Tuesday, April 22, 2008

Jews going beyond ‘kosher’

Food producers would win seal for business ethics

by Ed Stannard
New Haven Register Metro Editor
Sat, Apr 19, 2008

As Jews worldwide prepared for this evening’s Passover Seder, they were careful to buy kosher meat and other foodstuffs, prepared according to ancient law and custom.

For a number of Jews, however, the rituals of kashrut do not go far enough. The working conditions at the kosher slaughterhouses and other food-processing plants are also important, they say.

Concerned about labor issues, corporate responsibility and environmentalism, Hekhsher Tzedek, a project born in Conservative Judaism, plans to certify companies that fulfill ethical standards. The name translates as “justice certification.”

“The Hekhsher Tzedek project is still relatively new and it’s not completely defined,” said Rabbi Jon-Jay Tilsen of Congregation Beth El-Keser Israel in New Haven, who plans to publicize it in his congregation.

Keeping kosher requires observant Jews to avoid “unclean” foods, such as pork and shellfish, to separate meat and dairy and to use only foods that have been prepared according to rituals of purity. Many Jews have separate dishware for meat and dairy meals, and two additional special sets for Passover.

The Hekhsher Tzedek Commission has been meeting with companies and labor organizations and plans to release a list of products that meet the ethical standards, though using the Hekhsher Tzedek seal will be voluntary. Rabbi Morris Allen of Mendota Heights, Minn., director of the project, said the list will be released later this year.

Hekhsher Tzedek expands the ethics of eating beyond kosher rituals to include other Jewish laws dealing with treating people fairly and dealing honestly in the commercial sphere.

“Traditionally, people have looked at these Jewish texts as silos — one in this field, the other in that area,” said Allen.

The Hekhsher Tzedek seal will be given to foods produced according to standards of fair wages and benefits, worker training, ethical corporate behavior and environmental impact, according to a policy statement issued by the commission.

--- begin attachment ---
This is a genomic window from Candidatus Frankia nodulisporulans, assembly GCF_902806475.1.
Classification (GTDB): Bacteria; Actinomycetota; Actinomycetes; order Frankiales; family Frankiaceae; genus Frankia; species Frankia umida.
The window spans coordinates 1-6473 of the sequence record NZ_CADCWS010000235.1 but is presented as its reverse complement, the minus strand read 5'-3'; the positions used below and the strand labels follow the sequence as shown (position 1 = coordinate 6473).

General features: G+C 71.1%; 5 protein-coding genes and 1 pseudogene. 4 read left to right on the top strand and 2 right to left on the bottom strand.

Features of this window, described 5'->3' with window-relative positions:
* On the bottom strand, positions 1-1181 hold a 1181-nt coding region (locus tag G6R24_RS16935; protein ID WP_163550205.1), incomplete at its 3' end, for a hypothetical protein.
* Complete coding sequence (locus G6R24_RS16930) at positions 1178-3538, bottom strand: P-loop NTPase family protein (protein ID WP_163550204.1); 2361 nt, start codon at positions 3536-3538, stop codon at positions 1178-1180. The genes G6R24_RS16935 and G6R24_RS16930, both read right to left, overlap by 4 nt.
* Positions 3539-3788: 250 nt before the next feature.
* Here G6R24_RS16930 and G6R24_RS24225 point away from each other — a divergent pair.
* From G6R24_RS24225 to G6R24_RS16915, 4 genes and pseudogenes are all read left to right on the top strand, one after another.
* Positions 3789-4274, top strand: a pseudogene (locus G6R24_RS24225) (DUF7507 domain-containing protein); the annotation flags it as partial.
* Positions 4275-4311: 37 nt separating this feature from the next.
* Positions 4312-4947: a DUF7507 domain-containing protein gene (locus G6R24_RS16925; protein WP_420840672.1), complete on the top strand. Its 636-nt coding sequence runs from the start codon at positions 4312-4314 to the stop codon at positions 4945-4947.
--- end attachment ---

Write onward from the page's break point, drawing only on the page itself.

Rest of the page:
Some Jews believe certification should be limited to the kosher laws, that other issues are addressed by state and federal laws and regulations.

Tilsen disagrees. “The idea is that there are a number of laws, particularly labor laws and environmental law, that are part of Jewish law, just as much as the law of kashrut, kosher law,” he said.

While voluntary, “It’s kind of like a Good Housekeeping seal for labor practices and environmental practices,” Tilsen said.

It would help Jews, as well as non-Jews, who are concerned about how their food is prepared to know what products to buy. “It really is the law already, but we really have no way to know whether we’re complying with it,” Tilsen said. “This will give people a way to comply with this area of Jewish law.”

Tilsen said the connection to Passover is easy to see. “Part of the message of Passover has to do with the dignity of labor, the meaning of labor. There’s nothing wrong with working, but it’s a question of working traditions and who you’re working for.”

Another concern is, “At Passover time, many Jewish families invest a great deal of attention into the details of food — ‘kosher for Passover’ — and it’s easy to lose the greater picture.”

Allen said, “What Hekhsher Tzedek really represents is an attempt to demonstrate that Judaism at its core wants us to be concerned with ritual as well as ethics and vice versa. Both ritual and ethics need to be present at all times.”

Rabbi Lina Zerbarini of Yale University Hillel said she is not involved with Hekhsher Tzedek but sympathizes with the project’s intent. Even as a vegetarian, she must deal with the complexities of the supermarket, she said.

Zerbarini said she buys eggs from cage-free chickens rather than from commercially farmed chickens confined to small cages. “One of the downsides of cage-free eggs is (the hens) are running around with the roosters, which means half of them are fertilized, so they’re not kosher,” she said. It’s a difficult choice to toss out fertilized eggs versus buying the commercial brands, she said.

Admitting that “I’m not where I’d like to be in my personal observance of these issues,” Zerbarini said everyone should grapple with them, though many do not.

“I think some of it is how much we’re willing to know. It’s very easy not to think about where our food is coming from. It just shows up in the supermarket. But how we spend our money is important.”

Ed Stannard can be reached at estannard@nhregister.com or 789-5743.